Product  C. O. G. S.   +    Profit  =  Price

The Multiplier Strategy involves multiplying the C.O.G.S. by a specific value to get the final price.  The multiplier is up to you, but keep in mind the higher your number, the more expensive your products will be to consumers. Let’s say you use 2 as a multiplier, meaning your products will sell for double what it costs to make them.  If your C.O.G.S. is $1.10 per unit, then multiplying by 2 would give you a price of $2.20.

The Percentage Strategy is another method for determining your final price.

Product  C. O. G. S.   *    x%  =  Price

Or maybe you choose 200%, 300%, etc.  Lela believes that 200% is the magic number to use. If your C.O.G.S. is $1.10 per unit, then your equation would look like this: 1.1 x 2 = 2.2. This is your mark-up. Add your mark-up to the original C.O.G.S.: 2.2 + 1.1 = $3.30 would be the final price of your product for a 200% markup.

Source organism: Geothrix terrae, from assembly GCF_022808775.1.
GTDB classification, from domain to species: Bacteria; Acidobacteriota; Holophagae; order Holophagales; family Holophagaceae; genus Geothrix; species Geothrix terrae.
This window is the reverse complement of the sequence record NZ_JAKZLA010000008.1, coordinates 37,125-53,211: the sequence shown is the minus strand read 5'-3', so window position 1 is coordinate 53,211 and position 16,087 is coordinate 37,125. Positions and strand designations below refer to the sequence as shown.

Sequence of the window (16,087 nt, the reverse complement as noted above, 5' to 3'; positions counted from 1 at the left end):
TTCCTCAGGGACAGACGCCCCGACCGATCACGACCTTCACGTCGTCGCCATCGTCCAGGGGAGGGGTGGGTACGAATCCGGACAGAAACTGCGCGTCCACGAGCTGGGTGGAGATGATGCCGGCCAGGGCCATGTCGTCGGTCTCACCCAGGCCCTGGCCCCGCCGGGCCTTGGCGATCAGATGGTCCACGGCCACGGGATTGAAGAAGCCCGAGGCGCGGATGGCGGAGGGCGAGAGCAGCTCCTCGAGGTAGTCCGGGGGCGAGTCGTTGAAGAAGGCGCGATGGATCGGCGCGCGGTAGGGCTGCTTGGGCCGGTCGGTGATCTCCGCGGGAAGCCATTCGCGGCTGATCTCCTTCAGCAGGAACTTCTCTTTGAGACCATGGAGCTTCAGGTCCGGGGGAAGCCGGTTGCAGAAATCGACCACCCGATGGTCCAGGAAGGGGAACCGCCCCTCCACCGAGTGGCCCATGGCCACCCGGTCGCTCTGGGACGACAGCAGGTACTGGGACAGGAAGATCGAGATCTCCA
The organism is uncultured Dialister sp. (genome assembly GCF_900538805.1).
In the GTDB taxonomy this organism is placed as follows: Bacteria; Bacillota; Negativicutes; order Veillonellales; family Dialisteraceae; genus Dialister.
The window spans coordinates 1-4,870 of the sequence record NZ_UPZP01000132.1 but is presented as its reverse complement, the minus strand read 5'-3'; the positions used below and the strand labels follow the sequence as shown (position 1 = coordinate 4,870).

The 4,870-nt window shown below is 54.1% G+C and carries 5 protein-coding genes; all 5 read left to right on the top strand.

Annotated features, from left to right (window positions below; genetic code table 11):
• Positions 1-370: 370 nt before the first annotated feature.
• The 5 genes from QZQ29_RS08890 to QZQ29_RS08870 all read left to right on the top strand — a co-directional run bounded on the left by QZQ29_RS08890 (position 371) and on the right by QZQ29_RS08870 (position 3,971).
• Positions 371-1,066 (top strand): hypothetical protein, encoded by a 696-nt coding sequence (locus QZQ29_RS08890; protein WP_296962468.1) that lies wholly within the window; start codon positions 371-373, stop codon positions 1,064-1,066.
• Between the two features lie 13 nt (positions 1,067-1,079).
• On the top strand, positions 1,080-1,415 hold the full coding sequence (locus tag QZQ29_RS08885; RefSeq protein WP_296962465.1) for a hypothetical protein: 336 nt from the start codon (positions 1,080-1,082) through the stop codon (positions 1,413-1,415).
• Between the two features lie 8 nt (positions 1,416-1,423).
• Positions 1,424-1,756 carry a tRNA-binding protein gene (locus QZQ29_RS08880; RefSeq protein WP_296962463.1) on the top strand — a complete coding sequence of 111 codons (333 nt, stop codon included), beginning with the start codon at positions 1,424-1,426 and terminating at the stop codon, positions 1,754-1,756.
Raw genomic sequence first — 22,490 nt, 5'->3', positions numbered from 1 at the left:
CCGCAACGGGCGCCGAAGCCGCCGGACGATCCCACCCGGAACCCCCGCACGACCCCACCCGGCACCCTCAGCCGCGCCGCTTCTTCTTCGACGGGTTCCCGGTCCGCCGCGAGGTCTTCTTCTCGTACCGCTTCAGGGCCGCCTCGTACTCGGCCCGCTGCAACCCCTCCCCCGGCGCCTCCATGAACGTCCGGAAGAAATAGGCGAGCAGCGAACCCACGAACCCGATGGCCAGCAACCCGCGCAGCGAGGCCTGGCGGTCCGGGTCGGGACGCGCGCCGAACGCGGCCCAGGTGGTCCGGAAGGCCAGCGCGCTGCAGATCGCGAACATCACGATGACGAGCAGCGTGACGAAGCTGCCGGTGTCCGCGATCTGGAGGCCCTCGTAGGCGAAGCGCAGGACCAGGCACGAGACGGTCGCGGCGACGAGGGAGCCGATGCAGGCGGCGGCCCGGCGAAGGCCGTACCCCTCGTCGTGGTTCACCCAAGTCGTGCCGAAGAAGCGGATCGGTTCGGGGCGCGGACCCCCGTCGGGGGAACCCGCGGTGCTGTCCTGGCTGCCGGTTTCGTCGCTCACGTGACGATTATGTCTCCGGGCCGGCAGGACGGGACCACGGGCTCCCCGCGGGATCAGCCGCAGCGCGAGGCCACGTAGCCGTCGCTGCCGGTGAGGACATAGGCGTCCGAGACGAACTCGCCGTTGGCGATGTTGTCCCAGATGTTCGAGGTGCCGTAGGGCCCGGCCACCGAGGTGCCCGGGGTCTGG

The Fixed Amount Strategy basically means you add a fixed amount to every item to reach your price.

Product  C. O. G. S.   +    (fixed amount)  =  Price

Whatever you decide, Lela suggests that you be consistent.  She also suggests that once you’ve determined your price, it’s good to compare your price to your competition, but don’t cave in to lowering your price because you see your competitor’s price is lower.   They may have not gone through this exercise to price out their product and they may not be at that farmer’s market next year because of it, but you will be!

If you want to read even more about pricing, check out the following posts on the Teach Soap Forum:

Pricing Cold Process Soap